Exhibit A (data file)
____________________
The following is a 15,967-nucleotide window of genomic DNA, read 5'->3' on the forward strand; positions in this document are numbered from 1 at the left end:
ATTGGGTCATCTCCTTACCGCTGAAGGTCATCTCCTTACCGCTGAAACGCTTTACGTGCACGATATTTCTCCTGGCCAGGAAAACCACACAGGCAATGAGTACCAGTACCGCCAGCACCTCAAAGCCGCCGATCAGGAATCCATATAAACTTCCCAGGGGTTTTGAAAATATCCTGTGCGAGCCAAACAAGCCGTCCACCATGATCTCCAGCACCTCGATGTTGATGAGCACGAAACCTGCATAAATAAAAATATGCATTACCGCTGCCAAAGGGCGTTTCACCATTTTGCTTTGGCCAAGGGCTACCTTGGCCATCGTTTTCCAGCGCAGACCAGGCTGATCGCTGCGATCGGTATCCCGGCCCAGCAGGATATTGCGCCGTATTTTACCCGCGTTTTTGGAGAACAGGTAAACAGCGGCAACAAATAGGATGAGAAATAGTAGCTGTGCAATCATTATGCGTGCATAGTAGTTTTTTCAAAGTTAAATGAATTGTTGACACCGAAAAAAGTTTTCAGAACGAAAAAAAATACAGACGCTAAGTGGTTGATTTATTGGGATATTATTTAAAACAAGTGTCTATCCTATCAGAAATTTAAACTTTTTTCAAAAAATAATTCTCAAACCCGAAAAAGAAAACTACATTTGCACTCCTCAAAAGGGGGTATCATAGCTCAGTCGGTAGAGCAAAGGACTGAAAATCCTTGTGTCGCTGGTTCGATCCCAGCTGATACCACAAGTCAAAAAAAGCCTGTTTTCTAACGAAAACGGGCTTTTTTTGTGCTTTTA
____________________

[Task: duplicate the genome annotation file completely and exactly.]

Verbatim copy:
The following is a 15,967-nucleotide window of genomic DNA, read 5'->3' on the forward strand; positions in this document are numbered from 1 at the left end:
ATTGGGTCATCTCCTTACCGCTGAAGGTCATCTCCTTACCGCTGAAACGCTTTACGTGCACGATATTTCTCCTGGCCAGGAAAACCACACAGGCAATGAGTACCAGTACCGCCAGCACCTCAAAGCCGCCGATCAGGAATCCATATAAACTTCCCAGGGGTTTTGAAAATATCCTGTGCGAGCCAAACAAGCCGTCCACCATGATCTCCAGCACCTCGATGTTGATGAGCACGAAACCTGCATAAATAAAAATATGCATTACCGCTGCCAAAGGGCGTTTCACCATTTTGCTTTGGCCAAGGGCTACCTTGGCCATCGTTTTCCAGCGCAGACCAGGCTGATCGCTGCGATCGGTATCCCGGCCCAGCAGGATATTGCGCCGTATTTTACCCGCGTTTTTGGAGAACAGGTAAACAGCGGCAACAAATAGGATGAGAAATAGTAGCTGTGCAATCATTATGCGTGCATAGTAGTTTTTTCAAAGTTAAATGAATTGTTGACACCGAAAAAAGTTTTCAGAACGAAAAAAAATACAGACGCTAAGTGGTTGATTTATTGGGATATTATTTAAAACAAGTGTCTATCCTATCAGAAATTTAAACTTTTTTCAAAAAATAATTCTCAAACCCGAAAAAGAAAACTACATTTGCACTCCTCAAAAGGGGGTATCATAGCTCAGTCGGTAGAGCAAAGGACTGAAAATCCTTGTGTCGCTGGTTCGATCCCAGCTGATACCACAAGTCAAAAAAAGCCTGTTTTCTAACGAAAACGGGCTTTTTTTGTGCTTTTA